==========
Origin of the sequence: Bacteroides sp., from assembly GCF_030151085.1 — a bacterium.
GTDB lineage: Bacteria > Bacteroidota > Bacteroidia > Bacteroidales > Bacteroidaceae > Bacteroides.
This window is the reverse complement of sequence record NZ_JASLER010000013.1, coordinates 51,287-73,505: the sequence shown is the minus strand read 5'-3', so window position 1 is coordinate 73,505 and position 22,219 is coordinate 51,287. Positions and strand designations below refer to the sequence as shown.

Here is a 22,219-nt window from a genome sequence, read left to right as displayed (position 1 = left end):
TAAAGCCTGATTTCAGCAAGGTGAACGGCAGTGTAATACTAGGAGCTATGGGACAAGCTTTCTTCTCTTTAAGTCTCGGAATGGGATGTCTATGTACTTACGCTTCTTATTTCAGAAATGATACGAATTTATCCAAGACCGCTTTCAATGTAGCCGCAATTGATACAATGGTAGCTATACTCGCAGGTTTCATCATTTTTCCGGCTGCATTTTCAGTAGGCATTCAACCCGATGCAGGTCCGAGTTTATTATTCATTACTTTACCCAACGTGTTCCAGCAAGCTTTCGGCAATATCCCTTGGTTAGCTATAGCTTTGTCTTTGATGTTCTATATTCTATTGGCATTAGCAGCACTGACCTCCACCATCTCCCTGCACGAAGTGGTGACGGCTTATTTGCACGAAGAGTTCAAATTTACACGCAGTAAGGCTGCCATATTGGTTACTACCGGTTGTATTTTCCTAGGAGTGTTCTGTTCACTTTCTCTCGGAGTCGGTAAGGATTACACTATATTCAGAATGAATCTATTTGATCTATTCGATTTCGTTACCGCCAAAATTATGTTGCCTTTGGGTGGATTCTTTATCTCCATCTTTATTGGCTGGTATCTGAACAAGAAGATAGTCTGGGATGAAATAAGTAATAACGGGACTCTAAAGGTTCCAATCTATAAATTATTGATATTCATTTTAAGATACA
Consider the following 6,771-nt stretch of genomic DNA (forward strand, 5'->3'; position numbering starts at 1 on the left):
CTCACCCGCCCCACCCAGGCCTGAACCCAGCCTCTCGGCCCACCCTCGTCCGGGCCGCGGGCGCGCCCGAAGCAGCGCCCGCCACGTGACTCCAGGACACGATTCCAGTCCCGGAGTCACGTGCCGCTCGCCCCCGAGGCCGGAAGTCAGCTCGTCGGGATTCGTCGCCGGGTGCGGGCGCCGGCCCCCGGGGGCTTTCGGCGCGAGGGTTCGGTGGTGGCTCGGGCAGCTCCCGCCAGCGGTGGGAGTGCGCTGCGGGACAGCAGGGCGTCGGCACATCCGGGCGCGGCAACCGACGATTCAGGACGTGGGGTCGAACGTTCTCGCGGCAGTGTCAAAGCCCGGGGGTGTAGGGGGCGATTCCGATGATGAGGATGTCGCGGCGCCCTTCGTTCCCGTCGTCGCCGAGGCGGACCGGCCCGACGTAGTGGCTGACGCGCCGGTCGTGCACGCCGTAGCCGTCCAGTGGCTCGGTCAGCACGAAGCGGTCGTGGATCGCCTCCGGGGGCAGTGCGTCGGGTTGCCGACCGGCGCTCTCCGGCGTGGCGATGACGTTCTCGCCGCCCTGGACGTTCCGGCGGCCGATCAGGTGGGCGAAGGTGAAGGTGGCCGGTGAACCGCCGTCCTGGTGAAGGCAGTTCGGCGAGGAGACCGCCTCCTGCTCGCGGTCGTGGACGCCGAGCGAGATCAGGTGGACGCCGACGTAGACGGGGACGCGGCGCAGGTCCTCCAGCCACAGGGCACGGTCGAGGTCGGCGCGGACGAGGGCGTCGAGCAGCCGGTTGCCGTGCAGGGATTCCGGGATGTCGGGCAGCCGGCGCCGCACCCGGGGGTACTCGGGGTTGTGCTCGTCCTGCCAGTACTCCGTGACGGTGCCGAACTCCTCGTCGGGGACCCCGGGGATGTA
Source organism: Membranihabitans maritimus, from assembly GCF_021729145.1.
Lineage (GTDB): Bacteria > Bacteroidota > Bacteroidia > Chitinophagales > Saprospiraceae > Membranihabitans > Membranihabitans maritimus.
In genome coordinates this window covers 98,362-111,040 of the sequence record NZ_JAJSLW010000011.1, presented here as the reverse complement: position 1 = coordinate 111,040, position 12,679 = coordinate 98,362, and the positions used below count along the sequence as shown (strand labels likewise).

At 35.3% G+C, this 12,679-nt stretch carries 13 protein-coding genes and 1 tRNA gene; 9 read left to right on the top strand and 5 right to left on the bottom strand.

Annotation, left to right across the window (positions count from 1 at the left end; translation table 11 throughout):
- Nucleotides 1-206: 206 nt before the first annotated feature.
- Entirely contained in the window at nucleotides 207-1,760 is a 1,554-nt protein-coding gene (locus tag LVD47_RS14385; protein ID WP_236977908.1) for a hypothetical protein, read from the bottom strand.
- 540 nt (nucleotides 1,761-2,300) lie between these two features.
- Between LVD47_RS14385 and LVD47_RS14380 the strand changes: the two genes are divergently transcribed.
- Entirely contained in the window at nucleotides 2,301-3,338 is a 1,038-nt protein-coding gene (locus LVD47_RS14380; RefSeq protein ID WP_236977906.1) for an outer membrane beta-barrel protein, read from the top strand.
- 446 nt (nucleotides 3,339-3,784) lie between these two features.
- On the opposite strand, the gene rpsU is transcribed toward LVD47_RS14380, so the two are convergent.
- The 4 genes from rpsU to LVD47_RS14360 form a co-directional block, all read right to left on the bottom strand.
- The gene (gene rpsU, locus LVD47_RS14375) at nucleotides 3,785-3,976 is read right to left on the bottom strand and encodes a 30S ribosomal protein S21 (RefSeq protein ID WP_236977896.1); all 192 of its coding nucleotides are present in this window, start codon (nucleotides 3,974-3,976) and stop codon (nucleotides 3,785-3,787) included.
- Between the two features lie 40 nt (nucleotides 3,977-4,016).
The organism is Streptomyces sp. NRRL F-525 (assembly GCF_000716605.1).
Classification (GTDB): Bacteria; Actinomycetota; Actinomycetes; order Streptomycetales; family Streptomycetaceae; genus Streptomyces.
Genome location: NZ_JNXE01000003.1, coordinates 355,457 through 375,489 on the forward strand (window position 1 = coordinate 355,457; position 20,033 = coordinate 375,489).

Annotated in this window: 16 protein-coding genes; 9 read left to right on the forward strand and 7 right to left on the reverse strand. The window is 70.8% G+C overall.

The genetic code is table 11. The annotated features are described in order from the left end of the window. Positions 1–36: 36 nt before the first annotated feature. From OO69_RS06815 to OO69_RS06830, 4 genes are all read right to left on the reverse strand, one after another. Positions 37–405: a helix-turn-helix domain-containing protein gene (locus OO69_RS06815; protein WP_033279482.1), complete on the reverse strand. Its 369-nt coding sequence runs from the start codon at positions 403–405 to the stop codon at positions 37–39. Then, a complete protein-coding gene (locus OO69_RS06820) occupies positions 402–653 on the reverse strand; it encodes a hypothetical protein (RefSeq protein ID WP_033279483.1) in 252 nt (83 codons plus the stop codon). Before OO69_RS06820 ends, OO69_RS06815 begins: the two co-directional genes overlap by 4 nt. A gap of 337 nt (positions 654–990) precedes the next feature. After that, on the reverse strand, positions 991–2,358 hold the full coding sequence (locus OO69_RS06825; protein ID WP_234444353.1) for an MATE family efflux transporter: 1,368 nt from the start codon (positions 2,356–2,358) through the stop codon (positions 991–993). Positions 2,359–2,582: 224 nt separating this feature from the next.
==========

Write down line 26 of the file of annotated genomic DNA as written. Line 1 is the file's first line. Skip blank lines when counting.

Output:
Annotated in this window: 16 protein-coding genes; 9 read left to right on the forward strand and 7 right to left on the reverse strand. The window is 70.8% G+C overall.